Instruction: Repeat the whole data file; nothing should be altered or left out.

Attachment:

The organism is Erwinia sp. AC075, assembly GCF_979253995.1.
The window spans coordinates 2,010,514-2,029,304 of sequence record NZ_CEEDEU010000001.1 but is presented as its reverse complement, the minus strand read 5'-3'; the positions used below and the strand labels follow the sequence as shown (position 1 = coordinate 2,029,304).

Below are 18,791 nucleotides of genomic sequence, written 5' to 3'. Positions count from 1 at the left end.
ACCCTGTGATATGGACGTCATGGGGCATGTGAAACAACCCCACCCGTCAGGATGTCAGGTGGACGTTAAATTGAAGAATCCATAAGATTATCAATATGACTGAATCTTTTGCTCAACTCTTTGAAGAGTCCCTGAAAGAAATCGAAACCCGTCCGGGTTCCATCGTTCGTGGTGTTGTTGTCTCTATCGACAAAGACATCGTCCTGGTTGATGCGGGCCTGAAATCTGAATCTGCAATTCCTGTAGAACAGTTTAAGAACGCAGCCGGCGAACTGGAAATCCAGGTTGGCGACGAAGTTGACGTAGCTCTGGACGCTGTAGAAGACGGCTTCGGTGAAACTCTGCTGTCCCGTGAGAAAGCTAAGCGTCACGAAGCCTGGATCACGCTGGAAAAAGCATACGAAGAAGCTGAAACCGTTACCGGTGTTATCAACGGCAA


The organism is Erwinia sp. AC075, assembly GCF_979253995.1.
The window spans coordinates 2,010,514-2,029,304 of sequence record NZ_CEEDEU010000001.1 but is presented as its reverse complement, the minus strand read 5'-3'; the positions used below and the strand labels follow the sequence as shown (position 1 = coordinate 2,029,304).

Below are 18,791 nucleotides of genomic sequence, written 5' to 3'. Positions count from 1 at the left end.
ACCCTGTGATATGGACGTCATGGGGCATGTGAAACAACCCCACCCGTCAGGATGTCAGGTGGACGTTAAATTGAAGAATCCATAAGATTATCAATATGACTGAATCTTTTGCTCAACTCTTTGAAGAGTCCCTGAAAGAAATCGAAACCCGTCCGGGTTCCATCGTTCGTGGTGTTGTTGTCTCTATCGACAAAGACATCGTCCTGGTTGATGCGGGCCTGAAATCTGAATCTGCAATTCCTGTAGAACAGTTTAAGAACGCAGCCGGCGAACTGGAAATCCAGGTTGGCGACGAAGTTGACGTAGCTCTGGACGCTGTAGAAGACGGCTTCGGTGAAACTCTGCTGTCCCGTGAGAAAGCTAAGCGTCACGAAGCCTGGATCACGCTGGAAAAAGCATACGAAGAAGCTGAAACCGTTACCGGTGTTATCAACGGCAA